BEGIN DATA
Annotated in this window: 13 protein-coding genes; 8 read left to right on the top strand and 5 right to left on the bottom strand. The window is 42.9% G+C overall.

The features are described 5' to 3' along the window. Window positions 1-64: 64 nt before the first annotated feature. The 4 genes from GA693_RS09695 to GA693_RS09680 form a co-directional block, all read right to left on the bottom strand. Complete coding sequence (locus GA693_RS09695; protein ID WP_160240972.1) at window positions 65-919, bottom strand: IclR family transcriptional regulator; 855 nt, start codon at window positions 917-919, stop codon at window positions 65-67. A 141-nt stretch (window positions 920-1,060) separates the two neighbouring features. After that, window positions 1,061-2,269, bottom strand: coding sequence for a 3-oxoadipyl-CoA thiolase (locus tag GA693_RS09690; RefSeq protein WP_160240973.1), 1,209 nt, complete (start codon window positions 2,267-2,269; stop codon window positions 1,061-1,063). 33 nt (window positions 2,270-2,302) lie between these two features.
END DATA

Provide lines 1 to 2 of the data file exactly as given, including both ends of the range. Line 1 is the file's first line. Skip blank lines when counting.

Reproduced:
Annotated in this window: 13 protein-coding genes; 8 read left to right on the top strand and 5 right to left on the bottom strand. The window is 42.9% G+C overall.

The features are described 5' to 3' along the window. Window positions 1-64: 64 nt before the first annotated feature. The 4 genes from GA693_RS09695 to GA693_RS09680 form a co-directional block, all read right to left on the bottom strand. Complete coding sequence (locus GA693_RS09695; protein ID WP_160240972.1) at window positions 65-919, bottom strand: IclR family transcriptional regulator; 855 nt, start codon at window positions 917-919, stop codon at window positions 65-67. A 141-nt stretch (window positions 920-1,060) separates the two neighbouring features. After that, window positions 1,061-2,269, bottom strand: coding sequence for a 3-oxoadipyl-CoA thiolase (locus tag GA693_RS09690; RefSeq protein WP_160240973.1), 1,209 nt, complete (start codon window positions 2,267-2,269; stop codon window positions 1,061-1,063). 33 nt (window positions 2,270-2,302) lie between these two features.